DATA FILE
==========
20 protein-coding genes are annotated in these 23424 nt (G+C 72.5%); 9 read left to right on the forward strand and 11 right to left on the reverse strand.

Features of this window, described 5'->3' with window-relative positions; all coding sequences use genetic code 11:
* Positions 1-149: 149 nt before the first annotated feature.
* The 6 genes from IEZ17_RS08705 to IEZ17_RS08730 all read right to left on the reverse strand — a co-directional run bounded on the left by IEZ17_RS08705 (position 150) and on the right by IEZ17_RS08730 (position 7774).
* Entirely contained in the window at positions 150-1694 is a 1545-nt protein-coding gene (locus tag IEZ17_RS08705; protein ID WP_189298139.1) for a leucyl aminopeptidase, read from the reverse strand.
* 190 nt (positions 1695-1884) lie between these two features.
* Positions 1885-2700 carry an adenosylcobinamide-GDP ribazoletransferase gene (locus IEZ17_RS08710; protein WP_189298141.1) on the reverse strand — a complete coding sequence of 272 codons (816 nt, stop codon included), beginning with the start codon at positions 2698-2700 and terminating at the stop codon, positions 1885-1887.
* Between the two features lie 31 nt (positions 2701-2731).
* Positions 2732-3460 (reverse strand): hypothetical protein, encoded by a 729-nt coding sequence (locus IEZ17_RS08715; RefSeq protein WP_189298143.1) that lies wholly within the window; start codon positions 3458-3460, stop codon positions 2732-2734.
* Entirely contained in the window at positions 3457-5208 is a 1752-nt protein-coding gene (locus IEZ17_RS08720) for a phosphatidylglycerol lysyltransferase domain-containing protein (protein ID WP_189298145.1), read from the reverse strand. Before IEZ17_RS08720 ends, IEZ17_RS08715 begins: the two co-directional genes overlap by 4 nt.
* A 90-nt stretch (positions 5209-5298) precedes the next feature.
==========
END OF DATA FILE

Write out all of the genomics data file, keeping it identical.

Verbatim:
20 protein-coding genes are annotated in these 23424 nt (G+C 72.5%); 9 read left to right on the forward strand and 11 right to left on the reverse strand.

Features of this window, described 5'->3' with window-relative positions; all coding sequences use genetic code 11:
* Positions 1-149: 149 nt before the first annotated feature.
* The 6 genes from IEZ17_RS08705 to IEZ17_RS08730 all read right to left on the reverse strand — a co-directional run bounded on the left by IEZ17_RS08705 (position 150) and on the right by IEZ17_RS08730 (position 7774).
* Entirely contained in the window at positions 150-1694 is a 1545-nt protein-coding gene (locus tag IEZ17_RS08705; protein ID WP_189298139.1) for a leucyl aminopeptidase, read from the reverse strand.
* 190 nt (positions 1695-1884) lie between these two features.
* Positions 1885-2700 carry an adenosylcobinamide-GDP ribazoletransferase gene (locus IEZ17_RS08710; protein WP_189298141.1) on the reverse strand — a complete coding sequence of 272 codons (816 nt, stop codon included), beginning with the start codon at positions 2698-2700 and terminating at the stop codon, positions 1885-1887.
* Between the two features lie 31 nt (positions 2701-2731).
* Positions 2732-3460 (reverse strand): hypothetical protein, encoded by a 729-nt coding sequence (locus IEZ17_RS08715; RefSeq protein WP_189298143.1) that lies wholly within the window; start codon positions 3458-3460, stop codon positions 2732-2734.
* Entirely contained in the window at positions 3457-5208 is a 1752-nt protein-coding gene (locus IEZ17_RS08720) for a phosphatidylglycerol lysyltransferase domain-containing protein (protein ID WP_189298145.1), read from the reverse strand. Before IEZ17_RS08720 ends, IEZ17_RS08715 begins: the two co-directional genes overlap by 4 nt.
* A 90-nt stretch (positions 5209-5298) precedes the next feature.